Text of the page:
If You Don’t Ask These Questions Before Starting a Business It Is Likely To Fail
By Robert Stitt
According to Rolling Out, an online magazine, the number of U.S. small businesses increased nearly 50 percent since 1982 with over 8 million new jobs being created by small businesses since 1990. What does this mean for you? It means millions of other people just like you have made the New Year’s resolution to get on the entrepreneurial train, and they kept their resolution. Now, it’s time for you to take a leap of faith and keep yours. But before you do, consider these things:
Is your personal life ready for the change? Starting a business takes a lot of time and commitment, not to mention energy. You may not be around your family and friends as much as you’d like. Is this something that you are willing to go through at this point in your life?
Do you have the needed skills? This sounds tough, but be honest with yourself. Most businesses fail because of the “Oh, I could do that. How hard could it be?” philosophy. Do you have any gaps in your skills that need to be filled prior to starting your business? Along those same lines, do you have backups in place in case you need advice? Think along the lines of attorneys, accountants, bankers, and so forth. It’s never too early to cultivate these relationships.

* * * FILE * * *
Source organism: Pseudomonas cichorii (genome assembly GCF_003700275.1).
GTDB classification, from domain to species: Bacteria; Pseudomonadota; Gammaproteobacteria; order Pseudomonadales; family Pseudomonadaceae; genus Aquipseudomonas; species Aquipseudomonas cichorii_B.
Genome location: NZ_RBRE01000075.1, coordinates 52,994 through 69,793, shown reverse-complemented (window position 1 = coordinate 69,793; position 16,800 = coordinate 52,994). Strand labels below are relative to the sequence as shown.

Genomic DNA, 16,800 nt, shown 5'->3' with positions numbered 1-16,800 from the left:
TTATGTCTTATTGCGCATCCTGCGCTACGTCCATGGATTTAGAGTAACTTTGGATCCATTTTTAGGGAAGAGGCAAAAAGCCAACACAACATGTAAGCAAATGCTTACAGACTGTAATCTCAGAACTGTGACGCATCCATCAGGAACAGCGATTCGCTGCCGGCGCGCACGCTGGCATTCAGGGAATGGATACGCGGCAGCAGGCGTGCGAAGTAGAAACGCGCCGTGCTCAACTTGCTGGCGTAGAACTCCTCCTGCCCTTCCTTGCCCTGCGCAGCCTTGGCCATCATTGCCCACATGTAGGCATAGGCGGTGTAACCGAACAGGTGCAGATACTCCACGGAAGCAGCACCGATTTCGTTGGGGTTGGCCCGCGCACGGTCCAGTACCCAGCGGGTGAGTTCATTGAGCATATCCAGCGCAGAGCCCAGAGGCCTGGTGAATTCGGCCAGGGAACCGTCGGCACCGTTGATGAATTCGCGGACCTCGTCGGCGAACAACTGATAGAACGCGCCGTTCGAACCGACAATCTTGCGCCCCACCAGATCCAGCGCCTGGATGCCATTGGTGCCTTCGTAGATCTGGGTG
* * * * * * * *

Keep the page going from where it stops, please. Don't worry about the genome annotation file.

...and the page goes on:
Have you prepared your business plan? Almost every successful entrepreneur you talk with will swear by the importance of a business plan. It does not have to be followed to the “T” and should be somewhat fluid, but the foundational elements need to be addressed. Consider the following:
- What is your name and where will you be located?
- What are you going to sell/what service will you provide?
- Is your business brick and mortar, virtual, or a combination of both?
- Do you have all necessary permits? Do you know what permits you need?
- Who is your competition? What makes you different?
- What’s your marketing plan? How will people know you are there?
- Where will your startup capital come from?
Do you have a solid grasp of your finances? When you meet with investors, you need to know what you have, what you need, and can present your plan concisely.
While you should seriously consider jumping in with both feet, it helps if you know you can swim. By taking the time to prepare your foundation, you increase your odds of being one of those small businesses that makes it.